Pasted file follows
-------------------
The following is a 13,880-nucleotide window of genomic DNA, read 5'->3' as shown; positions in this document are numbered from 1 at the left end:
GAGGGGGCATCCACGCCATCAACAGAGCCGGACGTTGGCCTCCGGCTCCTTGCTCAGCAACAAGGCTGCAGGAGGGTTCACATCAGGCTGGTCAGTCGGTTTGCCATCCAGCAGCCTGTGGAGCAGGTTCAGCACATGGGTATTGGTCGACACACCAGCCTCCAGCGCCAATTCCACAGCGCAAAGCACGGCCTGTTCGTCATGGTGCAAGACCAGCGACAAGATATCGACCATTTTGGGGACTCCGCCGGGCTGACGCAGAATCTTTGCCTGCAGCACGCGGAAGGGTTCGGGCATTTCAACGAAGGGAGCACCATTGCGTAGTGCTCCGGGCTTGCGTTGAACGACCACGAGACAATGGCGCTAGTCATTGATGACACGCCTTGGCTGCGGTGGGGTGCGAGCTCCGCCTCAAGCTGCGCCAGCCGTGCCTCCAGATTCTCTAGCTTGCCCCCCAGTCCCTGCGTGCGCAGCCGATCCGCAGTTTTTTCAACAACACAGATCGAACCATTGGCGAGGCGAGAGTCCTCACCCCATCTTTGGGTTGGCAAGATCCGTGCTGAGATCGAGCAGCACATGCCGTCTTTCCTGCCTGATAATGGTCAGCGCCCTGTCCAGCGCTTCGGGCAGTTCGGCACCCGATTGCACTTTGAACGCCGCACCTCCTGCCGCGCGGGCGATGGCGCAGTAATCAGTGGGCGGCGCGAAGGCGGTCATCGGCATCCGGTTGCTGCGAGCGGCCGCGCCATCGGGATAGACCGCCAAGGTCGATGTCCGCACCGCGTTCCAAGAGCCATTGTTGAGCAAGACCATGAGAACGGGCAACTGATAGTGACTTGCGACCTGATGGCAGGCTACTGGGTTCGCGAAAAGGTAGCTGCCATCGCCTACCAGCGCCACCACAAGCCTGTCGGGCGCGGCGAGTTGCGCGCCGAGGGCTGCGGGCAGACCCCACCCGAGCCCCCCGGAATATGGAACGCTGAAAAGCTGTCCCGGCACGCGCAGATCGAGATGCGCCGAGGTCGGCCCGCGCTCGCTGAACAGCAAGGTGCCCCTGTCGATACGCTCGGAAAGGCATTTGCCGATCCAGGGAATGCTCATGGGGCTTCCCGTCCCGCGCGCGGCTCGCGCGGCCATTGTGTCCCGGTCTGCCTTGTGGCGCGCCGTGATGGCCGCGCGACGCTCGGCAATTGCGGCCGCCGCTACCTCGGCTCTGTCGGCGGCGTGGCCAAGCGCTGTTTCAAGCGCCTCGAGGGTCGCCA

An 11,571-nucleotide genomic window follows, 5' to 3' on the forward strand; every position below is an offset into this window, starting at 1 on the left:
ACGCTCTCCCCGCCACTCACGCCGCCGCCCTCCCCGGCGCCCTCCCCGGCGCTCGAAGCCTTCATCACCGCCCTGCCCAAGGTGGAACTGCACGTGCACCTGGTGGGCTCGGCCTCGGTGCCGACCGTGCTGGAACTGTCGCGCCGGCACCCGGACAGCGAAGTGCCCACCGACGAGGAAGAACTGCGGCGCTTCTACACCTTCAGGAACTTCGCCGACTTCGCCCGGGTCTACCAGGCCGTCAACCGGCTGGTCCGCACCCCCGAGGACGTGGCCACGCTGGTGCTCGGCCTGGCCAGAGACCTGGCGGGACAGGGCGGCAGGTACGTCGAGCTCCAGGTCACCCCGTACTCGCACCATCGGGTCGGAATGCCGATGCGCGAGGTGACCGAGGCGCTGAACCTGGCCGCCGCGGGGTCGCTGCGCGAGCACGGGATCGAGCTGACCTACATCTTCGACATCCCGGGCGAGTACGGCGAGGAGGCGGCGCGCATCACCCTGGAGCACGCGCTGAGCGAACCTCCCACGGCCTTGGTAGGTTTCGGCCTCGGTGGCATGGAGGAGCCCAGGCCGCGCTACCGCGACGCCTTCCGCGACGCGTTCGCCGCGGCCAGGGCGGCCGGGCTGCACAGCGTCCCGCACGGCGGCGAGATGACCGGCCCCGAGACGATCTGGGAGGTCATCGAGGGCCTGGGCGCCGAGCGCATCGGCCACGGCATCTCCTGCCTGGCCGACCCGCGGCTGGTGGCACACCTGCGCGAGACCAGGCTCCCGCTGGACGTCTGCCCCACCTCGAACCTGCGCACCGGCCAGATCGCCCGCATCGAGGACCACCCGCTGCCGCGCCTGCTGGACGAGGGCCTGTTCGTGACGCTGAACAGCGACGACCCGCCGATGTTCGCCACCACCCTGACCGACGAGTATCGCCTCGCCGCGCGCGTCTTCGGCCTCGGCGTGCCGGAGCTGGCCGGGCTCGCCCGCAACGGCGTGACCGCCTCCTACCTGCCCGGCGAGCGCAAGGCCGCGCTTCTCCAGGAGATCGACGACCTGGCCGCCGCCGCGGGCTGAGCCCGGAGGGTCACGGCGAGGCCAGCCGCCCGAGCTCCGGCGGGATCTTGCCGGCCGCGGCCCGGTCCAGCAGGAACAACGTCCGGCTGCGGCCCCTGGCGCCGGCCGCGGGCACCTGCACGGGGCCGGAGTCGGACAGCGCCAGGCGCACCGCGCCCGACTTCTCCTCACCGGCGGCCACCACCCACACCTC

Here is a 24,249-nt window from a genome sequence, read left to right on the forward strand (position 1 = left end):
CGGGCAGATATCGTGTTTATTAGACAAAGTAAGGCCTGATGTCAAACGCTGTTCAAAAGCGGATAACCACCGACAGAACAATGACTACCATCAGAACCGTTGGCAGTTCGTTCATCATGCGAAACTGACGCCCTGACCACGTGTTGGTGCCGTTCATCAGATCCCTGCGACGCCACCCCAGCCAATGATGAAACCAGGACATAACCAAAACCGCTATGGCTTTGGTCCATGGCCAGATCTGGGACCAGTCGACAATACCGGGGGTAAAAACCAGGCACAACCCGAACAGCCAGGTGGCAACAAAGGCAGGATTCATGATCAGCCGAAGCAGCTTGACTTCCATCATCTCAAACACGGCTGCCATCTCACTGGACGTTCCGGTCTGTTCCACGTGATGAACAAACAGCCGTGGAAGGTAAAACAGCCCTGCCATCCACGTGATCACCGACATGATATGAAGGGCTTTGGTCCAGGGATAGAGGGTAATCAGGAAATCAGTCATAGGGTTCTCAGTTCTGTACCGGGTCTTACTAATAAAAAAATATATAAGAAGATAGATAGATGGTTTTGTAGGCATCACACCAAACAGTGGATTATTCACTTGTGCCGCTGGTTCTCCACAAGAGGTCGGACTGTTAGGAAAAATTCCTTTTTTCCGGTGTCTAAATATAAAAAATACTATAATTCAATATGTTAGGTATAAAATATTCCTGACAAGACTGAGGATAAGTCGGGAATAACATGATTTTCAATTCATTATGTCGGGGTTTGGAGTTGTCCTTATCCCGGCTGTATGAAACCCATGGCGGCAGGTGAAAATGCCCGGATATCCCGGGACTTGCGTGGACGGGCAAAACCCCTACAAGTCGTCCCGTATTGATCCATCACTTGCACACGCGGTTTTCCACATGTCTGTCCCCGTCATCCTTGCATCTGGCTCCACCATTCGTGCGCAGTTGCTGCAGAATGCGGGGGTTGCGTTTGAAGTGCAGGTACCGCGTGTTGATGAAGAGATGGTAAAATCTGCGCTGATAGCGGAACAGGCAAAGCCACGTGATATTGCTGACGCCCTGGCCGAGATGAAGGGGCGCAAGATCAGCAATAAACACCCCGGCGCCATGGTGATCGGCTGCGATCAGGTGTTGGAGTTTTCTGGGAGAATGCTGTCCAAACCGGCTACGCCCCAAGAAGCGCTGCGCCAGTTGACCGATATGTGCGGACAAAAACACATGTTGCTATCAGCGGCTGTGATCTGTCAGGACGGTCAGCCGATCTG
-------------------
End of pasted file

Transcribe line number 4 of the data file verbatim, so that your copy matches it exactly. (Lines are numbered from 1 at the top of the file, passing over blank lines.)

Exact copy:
ACGCTCTCCCCGCCACTCACGCCGCCGCCCTCCCCGGCGCCCTCCCCGGCGCTCGAAGCCTTCATCACCGCCCTGCCCAAGGTGGAACTGCACGTGCACCTGGTGGGCTCGGCCTCGGTGCCGACCGTGCTGGAACTGTCGCGCCGGCACCCGGACAGCGAAGTGCCCACCGACGAGGAAGAACTGCGGCGCTTCTACACCTTCAGGAACTTCGCCGACTTCGCCCGGGTCTACCAGGCCGTCAACCGGCTGGTCCGCACCCCCGAGGACGTGGCCACGCTGGTGCTCGGCCTGGCCAGAGACCTGGCGGGACAGGGCGGCAGGTACGTCGAGCTCCAGGTCACCCCGTACTCGCACCATCGGGTCGGAATGCCGATGCGCGAGGTGACCGAGGCGCTGAACCTGGCCGCCGCGGGGTCGCTGCGCGAGCACGGGATCGAGCTGACCTACATCTTCGACATCCCGGGCGAGTACGGCGAGGAGGCGGCGCGCATCACCCTGGAGCACGCGCTGAGCGAACCTCCCACGGCCTTGGTAGGTTTCGGCCTCGGTGGCATGGAGGAGCCCAGGCCGCGCTACCGCGACGCCTTCCGCGACGCGTTCGCCGCGGCCAGGGCGGCCGGGCTGCACAGCGTCCCGCACGGCGGCGAGATGACCGGCCCCGAGACGATCTGGGAGGTCATCGAGGGCCTGGGCGCCGAGCGCATCGGCCACGGCATCTCCTGCCTGGCCGACCCGCGGCTGGTGGCACACCTGCGCGAGACCAGGCTCCCGCTGGACGTCTGCCCCACCTCGAACCTGCGCACCGGCCAGATCGCCCGCATCGAGGACCACCCGCTGCCGCGCCTGCTGGACGAGGGCCTGTTCGTGACGCTGAACAGCGACGACCCGCCGATGTTCGCCACCACCCTGACCGACGAGTATCGCCTCGCCGCGCGCGTCTTCGGCCTCGGCGTGCCGGAGCTGGCCGGGCTCGCCCGCAACGGCGTGACCGCCTCCTACCTGCCCGGCGAGCGCAAGGCCGCGCTTCTCCAGGAGATCGACGACCTGGCCGCCGCCGCGGGCTGAGCCCGGAGGGTCACGGCGAGGCCAGCCGCCCGAGCTCCGGCGGGATCTTGCCGGCCGCGGCCCGGTCCAGCAGGAACAACGTCCGGCTGCGGCCCCTGGCGCCGGCCGCGGGCACCTGCACGGGGCCGGAGTCGGACAGCGCCAGGCGCACCGCGCCCGACTTCTCCTCACCGGCGGCCACCACCCACACCTC